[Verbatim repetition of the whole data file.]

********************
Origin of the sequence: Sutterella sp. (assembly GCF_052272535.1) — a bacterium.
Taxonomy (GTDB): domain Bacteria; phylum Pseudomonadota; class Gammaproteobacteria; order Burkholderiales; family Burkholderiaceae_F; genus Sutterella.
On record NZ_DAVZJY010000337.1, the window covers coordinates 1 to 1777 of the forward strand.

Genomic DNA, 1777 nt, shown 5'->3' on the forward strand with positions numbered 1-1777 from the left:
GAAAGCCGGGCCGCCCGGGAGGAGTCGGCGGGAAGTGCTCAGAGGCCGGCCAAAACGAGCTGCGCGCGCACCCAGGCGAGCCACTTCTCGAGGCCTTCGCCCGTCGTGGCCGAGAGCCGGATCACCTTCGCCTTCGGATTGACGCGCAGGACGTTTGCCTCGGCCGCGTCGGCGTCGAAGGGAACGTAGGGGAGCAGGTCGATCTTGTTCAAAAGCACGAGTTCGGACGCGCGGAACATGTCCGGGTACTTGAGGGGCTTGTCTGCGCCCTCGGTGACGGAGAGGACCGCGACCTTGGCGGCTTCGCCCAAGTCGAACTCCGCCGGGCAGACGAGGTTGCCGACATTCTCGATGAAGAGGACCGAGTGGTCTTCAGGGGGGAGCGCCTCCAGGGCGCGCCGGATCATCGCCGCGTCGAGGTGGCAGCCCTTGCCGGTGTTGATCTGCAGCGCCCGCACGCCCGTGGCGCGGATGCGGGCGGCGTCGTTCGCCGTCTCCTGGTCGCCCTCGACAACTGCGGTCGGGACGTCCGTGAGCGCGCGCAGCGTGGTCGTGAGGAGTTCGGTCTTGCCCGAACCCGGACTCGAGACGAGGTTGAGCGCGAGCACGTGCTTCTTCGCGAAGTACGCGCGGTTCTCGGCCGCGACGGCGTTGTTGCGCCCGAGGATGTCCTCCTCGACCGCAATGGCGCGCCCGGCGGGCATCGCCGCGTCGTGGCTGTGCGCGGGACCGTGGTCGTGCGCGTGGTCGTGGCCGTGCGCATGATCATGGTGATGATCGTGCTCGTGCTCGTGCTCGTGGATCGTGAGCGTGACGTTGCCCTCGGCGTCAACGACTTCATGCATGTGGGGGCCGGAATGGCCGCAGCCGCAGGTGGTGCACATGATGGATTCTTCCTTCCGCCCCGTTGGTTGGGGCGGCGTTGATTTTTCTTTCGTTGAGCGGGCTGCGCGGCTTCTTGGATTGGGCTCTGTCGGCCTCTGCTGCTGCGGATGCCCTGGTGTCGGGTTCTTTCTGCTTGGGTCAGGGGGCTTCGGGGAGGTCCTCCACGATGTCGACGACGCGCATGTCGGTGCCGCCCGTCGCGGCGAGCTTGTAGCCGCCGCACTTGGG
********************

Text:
Origin of the sequence: Sutterella sp. (assembly GCF_052272535.1) — a bacterium.
Taxonomy (GTDB): domain Bacteria; phylum Pseudomonadota; class Gammaproteobacteria; order Burkholderiales; family Burkholderiaceae_F; genus Sutterella.
On record NZ_DAVZJY010000337.1, the window covers coordinates 1 to 1777 of the forward strand.

Genomic DNA, 1777 nt, shown 5'->3' on the forward strand with positions numbered 1-1777 from the left:
GAAAGCCGGGCCGCCCGGGAGGAGTCGGCGGGAAGTGCTCAGAGGCCGGCCAAAACGAGCTGCGCGCGCACCCAGGCGAGCCACTTCTCGAGGCCTTCGCCCGTCGTGGCCGAGAGCCGGATCACCTTCGCCTTCGGATTGACGCGCAGGACGTTTGCCTCGGCCGCGTCGGCGTCGAAGGGAACGTAGGGGAGCAGGTCGATCTTGTTCAAAAGCACGAGTTCGGACGCGCGGAACATGTCCGGGTACTTGAGGGGCTTGTCTGCGCCCTCGGTGACGGAGAGGACCGCGACCTTGGCGGCTTCGCCCAAGTCGAACTCCGCCGGGCAGACGAGGTTGCCGACATTCTCGATGAAGAGGACCGAGTGGTCTTCAGGGGGGAGCGCCTCCAGGGCGCGCCGGATCATCGCCGCGTCGAGGTGGCAGCCCTTGCCGGTGTTGATCTGCAGCGCCCGCACGCCCGTGGCGCGGATGCGGGCGGCGTCGTTCGCCGTCTCCTGGTCGCCCTCGACAACTGCGGTCGGGACGTCCGTGAGCGCGCGCAGCGTGGTCGTGAGGAGTTCGGTCTTGCCCGAACCCGGACTCGAGACGAGGTTGAGCGCGAGCACGTGCTTCTTCGCGAAGTACGCGCGGTTCTCGGCCGCGACGGCGTTGTTGCGCCCGAGGATGTCCTCCTCGACCGCAATGGCGCGCCCGGCGGGCATCGCCGCGTCGTGGCTGTGCGCGGGACCGTGGTCGTGCGCGTGGTCGTGGCCGTGCGCATGATCATGGTGATGATCGTGCTCGTGCTCGTGCTCGTGGATCGTGAGCGTGACGTTGCCCTCGGCGTCAACGACTTCATGCATGTGGGGGCCGGAATGGCCGCAGCCGCAGGTGGTGCACATGATGGATTCTTCCTTCCGCCCCGTTGGTTGGGGCGGCGTTGATTTTTCTTTCGTTGAGCGGGCTGCGCGGCTTCTTGGATTGGGCTCTGTCGGCCTCTGCTGCTGCGGATGCCCTGGTGTCGGGTTCTTTCTGCTTGGGTCAGGGGGCTTCGGGGAGGTCCTCCACGATGTCGACGACGCGCATGTCGGTGCCGCCCGTCGCGGCGAGCTTGTAGCCGCCGCACTTGGG